Christopher Wood, Aviation Accessibility Consultant at Flying Disabled says: “If we ignore airports and focus on the aircraft cabin itself, then facilitation is the biggest area. Weighed down by the burden of the revenue model, innovation can be stifled and blinkered.”
With fewer people flying during the pandemic, the additional space in the cabin has been a bonus for passengers from the disability community. But as airlines have taken measures to reduce physical contact and make the passenger experience as touchless as possible, Wood points out that wheelchair users still have to be manhandled from their own chair to an aisle or airport wheelchair.
Then add into the mix the risk that personal wheelchairs, which can cost thousands of dollars to replace, being lost or damaged in transit. The number of lost or damaged chairs in the USA amounted to 10,250 in 2019, according to the Department of Transport (DoT).
Using personal wheelchairs
Efforts to enable passengers to use their own wheelchair in the cabin are ongoing. In late July 2021, Molon Labe Seating is set to do some in-cabin testing of its Freedom Seat prototype with the help of Boeing. The Freedom is a two-seat configuration in which the aisle seat slides over the window seat to provide space for a wheelchair, which is then secured in place via a docking system.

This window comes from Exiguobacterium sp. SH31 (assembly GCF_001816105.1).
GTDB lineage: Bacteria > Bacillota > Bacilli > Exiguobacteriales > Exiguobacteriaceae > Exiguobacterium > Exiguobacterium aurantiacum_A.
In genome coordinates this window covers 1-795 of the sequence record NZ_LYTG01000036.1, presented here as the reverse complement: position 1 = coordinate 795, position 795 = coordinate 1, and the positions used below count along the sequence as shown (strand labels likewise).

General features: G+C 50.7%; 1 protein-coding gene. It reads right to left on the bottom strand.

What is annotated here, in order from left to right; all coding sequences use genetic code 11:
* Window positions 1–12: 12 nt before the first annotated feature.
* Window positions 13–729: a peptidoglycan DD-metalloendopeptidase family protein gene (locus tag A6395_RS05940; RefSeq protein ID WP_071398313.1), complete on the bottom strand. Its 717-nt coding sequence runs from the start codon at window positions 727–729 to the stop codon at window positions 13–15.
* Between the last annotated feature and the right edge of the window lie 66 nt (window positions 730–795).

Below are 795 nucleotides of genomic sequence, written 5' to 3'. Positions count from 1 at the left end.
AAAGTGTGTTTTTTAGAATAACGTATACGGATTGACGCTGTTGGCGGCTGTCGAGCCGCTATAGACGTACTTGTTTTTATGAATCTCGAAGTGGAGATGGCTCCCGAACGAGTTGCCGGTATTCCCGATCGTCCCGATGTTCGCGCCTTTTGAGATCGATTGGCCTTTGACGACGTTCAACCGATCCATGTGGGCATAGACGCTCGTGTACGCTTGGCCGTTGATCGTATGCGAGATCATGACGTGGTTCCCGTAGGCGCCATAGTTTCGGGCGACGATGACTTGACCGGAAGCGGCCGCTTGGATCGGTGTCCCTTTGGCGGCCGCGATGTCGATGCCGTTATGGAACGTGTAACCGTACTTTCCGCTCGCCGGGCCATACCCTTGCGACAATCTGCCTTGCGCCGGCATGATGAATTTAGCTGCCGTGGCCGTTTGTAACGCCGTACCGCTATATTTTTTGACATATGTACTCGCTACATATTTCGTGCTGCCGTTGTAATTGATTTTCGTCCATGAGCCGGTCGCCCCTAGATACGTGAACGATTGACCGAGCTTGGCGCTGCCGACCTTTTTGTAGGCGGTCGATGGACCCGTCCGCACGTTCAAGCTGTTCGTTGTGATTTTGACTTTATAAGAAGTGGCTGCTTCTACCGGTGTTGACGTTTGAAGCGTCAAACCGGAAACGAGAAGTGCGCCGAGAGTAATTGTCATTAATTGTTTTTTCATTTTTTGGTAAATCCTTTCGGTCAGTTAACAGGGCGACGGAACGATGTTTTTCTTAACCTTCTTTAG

“Our focus has always been to offer a design that doesn’t cost the airlines any more time or surrender revenue,” says Molon Labe CEO Hank Scott. The next round of testing at Boeing’s facility will focus on manoeuvring in and around the cabin.
Time to update regulations
A key obstacle will be securing regulatory approval for the wheelchairs themselves. Scott explains: “Most powered wheelchairs are customised by their owners, even the location of the docking system mounts changes between chairs. That to me is the toughest challenge, and we are hoping that people with restricted mobility (PRMs) would not have to purchase another chair specifically approved for flying as that is an expensive option for them.”
This problem suggests a need to specify flight-enabled wheelchair design guidance. And, as Scott acknowledges, the Freedom Seat is just one element of the solution: airline policies will also have to evolve and “best practices may take years to arrive at”.
Lavatory design issues
Lavatory design is arguably an even more critical issue. New twin-aisle aircraft must have accessible lavatories under DoT rules. There is currently a move to amend the Air Carrier Access Act to require airlines to meet defined accessibility standards. But meanwhile, for passengers on single-aisle aircraft the experience can be bleak, particularly on long haul flights.